Having just moved to Atlanta from Dallas this past June, new Associate Athletic Director Chad Wabrek is embracing his new role. Previously, Mr. Wabrek worked as the Head of Athletics and Physical Education at the Greenhill School in Addison, Texas.
After his wife, Chelle, was offered a job as the new Assistant Head of School for Academic Affairs at the Lovett School, Mr. Wabrek began looking for schools for his youngest son going into senior year. While on his search, Mr. Wabrek met Head of School Fred Assaf and found out about the Associate Athletic Director position opening at Pace following the retirement of Tim Walsh. Although his son ended up at North Atlanta High School, Mr. Wabrek “quickly fell in love with the student body and the people [he] met” at Pace.
Mr. Wabrek and his wife are familiar with working at rival schools. “Because she and I are both in educational administration, we have actually worked at rival schools before,” said Mr. Wabrek.
Though he is now in athletic administration, Mr. Wabrek has been in education for 25 years, serving as an English teacher, dean of students and an English department chair as well as a coach for football, ice hockey and lacrosse. He received a master’s degree in English from the Bread Loaf School of English at Middlebury College after attending undergraduate school at Hobart College. There, he earned a bachelor’s degree in urban studies and a minor in American studies while playing football and lacrosse.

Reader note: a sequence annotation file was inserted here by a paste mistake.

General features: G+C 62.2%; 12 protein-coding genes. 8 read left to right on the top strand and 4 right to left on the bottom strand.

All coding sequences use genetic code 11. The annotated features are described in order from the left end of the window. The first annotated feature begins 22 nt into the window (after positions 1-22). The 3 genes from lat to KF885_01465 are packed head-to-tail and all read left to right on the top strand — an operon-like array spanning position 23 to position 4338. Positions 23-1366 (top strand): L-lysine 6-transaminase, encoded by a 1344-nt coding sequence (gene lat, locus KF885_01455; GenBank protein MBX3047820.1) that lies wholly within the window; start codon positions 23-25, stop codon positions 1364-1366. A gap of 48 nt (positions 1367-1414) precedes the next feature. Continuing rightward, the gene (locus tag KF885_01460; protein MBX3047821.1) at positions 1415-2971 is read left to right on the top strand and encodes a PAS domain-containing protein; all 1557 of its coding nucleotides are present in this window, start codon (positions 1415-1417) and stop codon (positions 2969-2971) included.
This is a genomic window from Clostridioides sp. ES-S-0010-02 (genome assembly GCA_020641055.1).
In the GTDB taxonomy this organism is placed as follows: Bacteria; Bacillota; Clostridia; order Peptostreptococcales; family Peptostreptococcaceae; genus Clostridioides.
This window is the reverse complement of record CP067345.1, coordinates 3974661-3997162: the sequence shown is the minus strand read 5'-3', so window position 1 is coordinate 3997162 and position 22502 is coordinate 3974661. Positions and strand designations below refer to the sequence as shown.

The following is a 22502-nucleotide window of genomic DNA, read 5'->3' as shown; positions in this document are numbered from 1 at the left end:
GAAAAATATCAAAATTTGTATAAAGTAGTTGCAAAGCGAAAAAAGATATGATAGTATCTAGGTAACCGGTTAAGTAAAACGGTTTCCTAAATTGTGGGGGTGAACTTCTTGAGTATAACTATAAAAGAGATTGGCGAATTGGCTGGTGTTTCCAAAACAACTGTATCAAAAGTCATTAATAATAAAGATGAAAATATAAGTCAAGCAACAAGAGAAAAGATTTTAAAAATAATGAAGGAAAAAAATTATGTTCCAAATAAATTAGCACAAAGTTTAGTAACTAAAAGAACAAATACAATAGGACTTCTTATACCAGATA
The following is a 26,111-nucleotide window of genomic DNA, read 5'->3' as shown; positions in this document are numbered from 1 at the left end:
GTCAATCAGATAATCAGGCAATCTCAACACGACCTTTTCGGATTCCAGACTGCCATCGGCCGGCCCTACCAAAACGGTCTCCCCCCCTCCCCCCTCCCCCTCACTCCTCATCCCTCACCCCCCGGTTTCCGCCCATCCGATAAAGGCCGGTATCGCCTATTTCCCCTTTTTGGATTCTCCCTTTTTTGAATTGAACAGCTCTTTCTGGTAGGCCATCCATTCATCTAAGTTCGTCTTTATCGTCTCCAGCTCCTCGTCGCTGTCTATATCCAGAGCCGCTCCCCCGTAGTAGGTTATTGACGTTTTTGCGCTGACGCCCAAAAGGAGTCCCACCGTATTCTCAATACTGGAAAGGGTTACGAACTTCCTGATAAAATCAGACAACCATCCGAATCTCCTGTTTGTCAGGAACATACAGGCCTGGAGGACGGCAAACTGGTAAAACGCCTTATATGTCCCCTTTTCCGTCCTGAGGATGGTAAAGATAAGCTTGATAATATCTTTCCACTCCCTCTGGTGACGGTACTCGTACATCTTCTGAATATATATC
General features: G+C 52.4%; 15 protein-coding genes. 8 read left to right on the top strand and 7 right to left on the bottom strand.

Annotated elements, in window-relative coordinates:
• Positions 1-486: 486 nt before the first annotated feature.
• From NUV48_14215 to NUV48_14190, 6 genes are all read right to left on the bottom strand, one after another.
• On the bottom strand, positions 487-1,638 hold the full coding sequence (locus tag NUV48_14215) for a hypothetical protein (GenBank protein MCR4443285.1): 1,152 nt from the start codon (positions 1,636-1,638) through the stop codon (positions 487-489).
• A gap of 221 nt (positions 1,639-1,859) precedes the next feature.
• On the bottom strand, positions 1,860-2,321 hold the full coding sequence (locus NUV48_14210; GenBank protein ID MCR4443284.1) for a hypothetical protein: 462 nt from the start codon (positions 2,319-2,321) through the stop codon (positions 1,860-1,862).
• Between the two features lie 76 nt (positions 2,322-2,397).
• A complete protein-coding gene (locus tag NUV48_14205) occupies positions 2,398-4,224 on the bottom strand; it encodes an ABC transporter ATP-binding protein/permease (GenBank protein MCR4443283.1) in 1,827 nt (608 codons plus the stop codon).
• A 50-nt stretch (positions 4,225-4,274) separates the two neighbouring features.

While serving as the head boys lacrosse coach at Suffield Academy in Suffield, Connecticut, Mr. Wabrek was a Western New England Secondary School Lacrosse Association Division II Champion in 2002. After becoming the head boys lacrosse coach at Louisville Collegiate School in Louisville, Kentucky, Mr. Wabrek won coach of the year in 2009.
“By design, I’m not coaching a particular team,” said Mr. Wabrek. “I am worried about the entire athletic department from top to bottom. I’m looking at things big picture.” Since he is not coaching, Mr. Wabrek is looking for new opportunities to get involved in the community and to embrace his love of teaching. “Hopefully I might at some point teach an English class or teach a transitions class or something like that,” he said. “I’m a big student athlete kinda guy.”
When Mr. Wabrek is not working, he enjoys spending time with his wife and three sons whenever possible. He also has “been on a rampage of reading biographies” since he stopped teaching English. “I try to read a biography a month,” said Mr. Wabrek. “Because I am in athletics, they have been about a lot of coaches.”
Mr. Wabrek is very optimistic about the future, even when he considers what he is nervous about in his new environment. “Any nervousness I have is not wanting to step on anyone’s toes, but at the same time politely bring new ideas to the table.” However, he is ready to take on the challenge because he has done it before. “Private school education has a tendency to pull you around the country, and that’s been OK because it’s been new experiences all the time.”
Mr. Wabrek believes strongly in living in the moment. “I don’t really keep a bucket list,” he said. “If you want to go do something you should just arrange it and go do it. The future is a whole string of nows. You have to enjoy the moment.”